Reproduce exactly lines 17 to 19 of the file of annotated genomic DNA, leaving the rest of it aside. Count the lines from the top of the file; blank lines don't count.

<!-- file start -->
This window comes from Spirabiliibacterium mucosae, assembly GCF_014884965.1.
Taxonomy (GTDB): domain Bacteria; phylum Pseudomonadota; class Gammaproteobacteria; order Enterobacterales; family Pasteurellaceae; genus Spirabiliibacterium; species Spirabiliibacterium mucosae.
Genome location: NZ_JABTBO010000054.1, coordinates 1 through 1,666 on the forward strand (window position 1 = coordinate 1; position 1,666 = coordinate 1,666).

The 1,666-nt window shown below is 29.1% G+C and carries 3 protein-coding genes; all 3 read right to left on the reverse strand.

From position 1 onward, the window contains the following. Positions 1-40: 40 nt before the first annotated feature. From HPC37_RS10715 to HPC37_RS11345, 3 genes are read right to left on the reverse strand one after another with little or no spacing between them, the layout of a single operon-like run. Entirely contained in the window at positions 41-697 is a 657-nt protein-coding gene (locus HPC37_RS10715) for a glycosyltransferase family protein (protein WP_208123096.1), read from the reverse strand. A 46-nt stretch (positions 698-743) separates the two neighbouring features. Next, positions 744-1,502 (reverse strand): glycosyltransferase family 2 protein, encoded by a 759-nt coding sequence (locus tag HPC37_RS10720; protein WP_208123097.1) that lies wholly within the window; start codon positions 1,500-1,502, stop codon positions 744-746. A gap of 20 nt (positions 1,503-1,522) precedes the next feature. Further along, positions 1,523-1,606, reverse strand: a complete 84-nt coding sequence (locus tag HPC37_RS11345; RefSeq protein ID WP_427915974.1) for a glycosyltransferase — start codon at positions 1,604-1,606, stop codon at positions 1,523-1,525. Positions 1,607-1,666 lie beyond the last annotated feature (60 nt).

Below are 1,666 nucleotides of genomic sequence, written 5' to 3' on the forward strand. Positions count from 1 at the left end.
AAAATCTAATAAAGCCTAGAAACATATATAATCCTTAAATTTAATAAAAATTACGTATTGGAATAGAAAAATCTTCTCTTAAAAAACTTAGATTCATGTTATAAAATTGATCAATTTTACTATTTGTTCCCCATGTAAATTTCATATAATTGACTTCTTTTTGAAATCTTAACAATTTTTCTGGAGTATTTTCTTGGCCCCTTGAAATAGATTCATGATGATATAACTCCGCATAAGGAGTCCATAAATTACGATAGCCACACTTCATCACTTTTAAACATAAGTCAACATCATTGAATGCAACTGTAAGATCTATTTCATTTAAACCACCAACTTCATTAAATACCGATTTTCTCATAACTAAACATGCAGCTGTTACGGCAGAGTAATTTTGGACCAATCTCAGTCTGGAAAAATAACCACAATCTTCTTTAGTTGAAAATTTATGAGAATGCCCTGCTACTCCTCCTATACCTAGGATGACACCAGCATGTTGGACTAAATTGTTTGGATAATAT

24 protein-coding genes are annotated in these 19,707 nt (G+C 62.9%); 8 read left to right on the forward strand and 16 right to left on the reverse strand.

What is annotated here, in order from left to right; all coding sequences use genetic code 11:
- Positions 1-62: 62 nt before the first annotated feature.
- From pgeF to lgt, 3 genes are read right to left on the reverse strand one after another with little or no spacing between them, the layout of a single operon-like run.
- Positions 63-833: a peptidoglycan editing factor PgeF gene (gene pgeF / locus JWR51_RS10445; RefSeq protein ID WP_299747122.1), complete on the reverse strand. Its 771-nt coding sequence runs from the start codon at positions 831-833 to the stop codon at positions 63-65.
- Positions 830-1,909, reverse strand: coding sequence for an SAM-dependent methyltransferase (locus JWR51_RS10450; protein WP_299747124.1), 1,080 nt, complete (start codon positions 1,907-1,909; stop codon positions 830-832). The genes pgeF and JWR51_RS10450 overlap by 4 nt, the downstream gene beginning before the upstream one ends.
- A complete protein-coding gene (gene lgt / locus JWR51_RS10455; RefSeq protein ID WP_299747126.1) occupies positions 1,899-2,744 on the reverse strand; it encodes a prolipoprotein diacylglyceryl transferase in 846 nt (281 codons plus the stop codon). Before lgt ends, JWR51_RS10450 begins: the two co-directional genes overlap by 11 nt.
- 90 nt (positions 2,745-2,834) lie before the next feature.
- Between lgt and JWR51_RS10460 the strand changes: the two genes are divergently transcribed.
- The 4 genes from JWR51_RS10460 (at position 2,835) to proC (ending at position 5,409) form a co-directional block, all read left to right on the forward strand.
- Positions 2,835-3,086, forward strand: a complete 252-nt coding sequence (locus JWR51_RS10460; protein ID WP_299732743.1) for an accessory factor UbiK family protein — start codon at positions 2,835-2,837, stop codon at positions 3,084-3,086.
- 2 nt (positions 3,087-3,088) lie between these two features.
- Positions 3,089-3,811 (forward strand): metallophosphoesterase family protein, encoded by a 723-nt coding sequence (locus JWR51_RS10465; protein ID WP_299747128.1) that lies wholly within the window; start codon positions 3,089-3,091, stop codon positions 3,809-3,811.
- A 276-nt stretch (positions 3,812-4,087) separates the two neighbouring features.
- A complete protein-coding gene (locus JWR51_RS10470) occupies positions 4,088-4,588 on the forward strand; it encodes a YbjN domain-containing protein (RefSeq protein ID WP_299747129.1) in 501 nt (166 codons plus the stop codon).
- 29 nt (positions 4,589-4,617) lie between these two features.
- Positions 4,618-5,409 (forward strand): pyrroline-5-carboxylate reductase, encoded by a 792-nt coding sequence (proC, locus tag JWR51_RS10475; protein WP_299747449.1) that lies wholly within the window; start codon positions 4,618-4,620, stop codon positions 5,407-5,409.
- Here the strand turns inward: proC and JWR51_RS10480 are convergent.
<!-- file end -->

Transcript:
- The 4 genes from JWR51_RS10460 (at position 2,835) to proC (ending at position 5,409) form a co-directional block, all read left to right on the forward strand.
- Positions 2,835-3,086, forward strand: a complete 252-nt coding sequence (locus JWR51_RS10460; protein ID WP_299732743.1) for an accessory factor UbiK family protein — start codon at positions 2,835-2,837, stop codon at positions 3,084-3,086.
- 2 nt (positions 3,087-3,088) lie between these two features.